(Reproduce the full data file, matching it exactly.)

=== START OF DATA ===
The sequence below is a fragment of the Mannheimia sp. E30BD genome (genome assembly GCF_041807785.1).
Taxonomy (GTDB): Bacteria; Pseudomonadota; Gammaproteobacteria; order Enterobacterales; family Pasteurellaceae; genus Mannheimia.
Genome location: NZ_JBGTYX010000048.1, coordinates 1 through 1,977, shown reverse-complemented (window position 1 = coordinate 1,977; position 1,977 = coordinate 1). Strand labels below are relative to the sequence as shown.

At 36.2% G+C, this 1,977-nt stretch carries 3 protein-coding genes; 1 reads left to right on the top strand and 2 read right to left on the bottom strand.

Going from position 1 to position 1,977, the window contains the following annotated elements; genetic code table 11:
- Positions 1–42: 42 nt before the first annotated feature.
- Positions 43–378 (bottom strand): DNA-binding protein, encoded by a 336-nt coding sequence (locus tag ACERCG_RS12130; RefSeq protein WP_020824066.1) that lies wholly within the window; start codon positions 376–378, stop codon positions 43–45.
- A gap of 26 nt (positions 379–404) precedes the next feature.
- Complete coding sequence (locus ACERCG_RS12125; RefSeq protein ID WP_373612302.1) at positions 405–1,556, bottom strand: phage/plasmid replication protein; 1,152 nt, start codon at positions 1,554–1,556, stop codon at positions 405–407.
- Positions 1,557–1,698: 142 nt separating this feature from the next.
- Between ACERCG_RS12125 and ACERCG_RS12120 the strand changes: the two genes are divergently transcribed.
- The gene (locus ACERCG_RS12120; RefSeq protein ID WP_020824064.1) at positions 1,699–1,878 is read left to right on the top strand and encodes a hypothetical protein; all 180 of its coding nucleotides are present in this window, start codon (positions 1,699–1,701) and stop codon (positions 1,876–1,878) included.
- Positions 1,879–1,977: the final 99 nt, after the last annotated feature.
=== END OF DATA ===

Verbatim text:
The sequence below is a fragment of the Mannheimia sp. E30BD genome (genome assembly GCF_041807785.1).
Taxonomy (GTDB): Bacteria; Pseudomonadota; Gammaproteobacteria; order Enterobacterales; family Pasteurellaceae; genus Mannheimia.
Genome location: NZ_JBGTYX010000048.1, coordinates 1 through 1,977, shown reverse-complemented (window position 1 = coordinate 1,977; position 1,977 = coordinate 1). Strand labels below are relative to the sequence as shown.

At 36.2% G+C, this 1,977-nt stretch carries 3 protein-coding genes; 1 reads left to right on the top strand and 2 read right to left on the bottom strand.

Going from position 1 to position 1,977, the window contains the following annotated elements; genetic code table 11:
- Positions 1–42: 42 nt before the first annotated feature.
- Positions 43–378 (bottom strand): DNA-binding protein, encoded by a 336-nt coding sequence (locus tag ACERCG_RS12130; RefSeq protein WP_020824066.1) that lies wholly within the window; start codon positions 376–378, stop codon positions 43–45.
- A gap of 26 nt (positions 379–404) precedes the next feature.
- Complete coding sequence (locus ACERCG_RS12125; RefSeq protein ID WP_373612302.1) at positions 405–1,556, bottom strand: phage/plasmid replication protein; 1,152 nt, start codon at positions 1,554–1,556, stop codon at positions 405–407.
- Positions 1,557–1,698: 142 nt separating this feature from the next.
- Between ACERCG_RS12125 and ACERCG_RS12120 the strand changes: the two genes are divergently transcribed.
- The gene (locus ACERCG_RS12120; RefSeq protein ID WP_020824064.1) at positions 1,699–1,878 is read left to right on the top strand and encodes a hypothetical protein; all 180 of its coding nucleotides are present in this window, start codon (positions 1,699–1,701) and stop codon (positions 1,876–1,878) included.
- Positions 1,879–1,977: the final 99 nt, after the last annotated feature.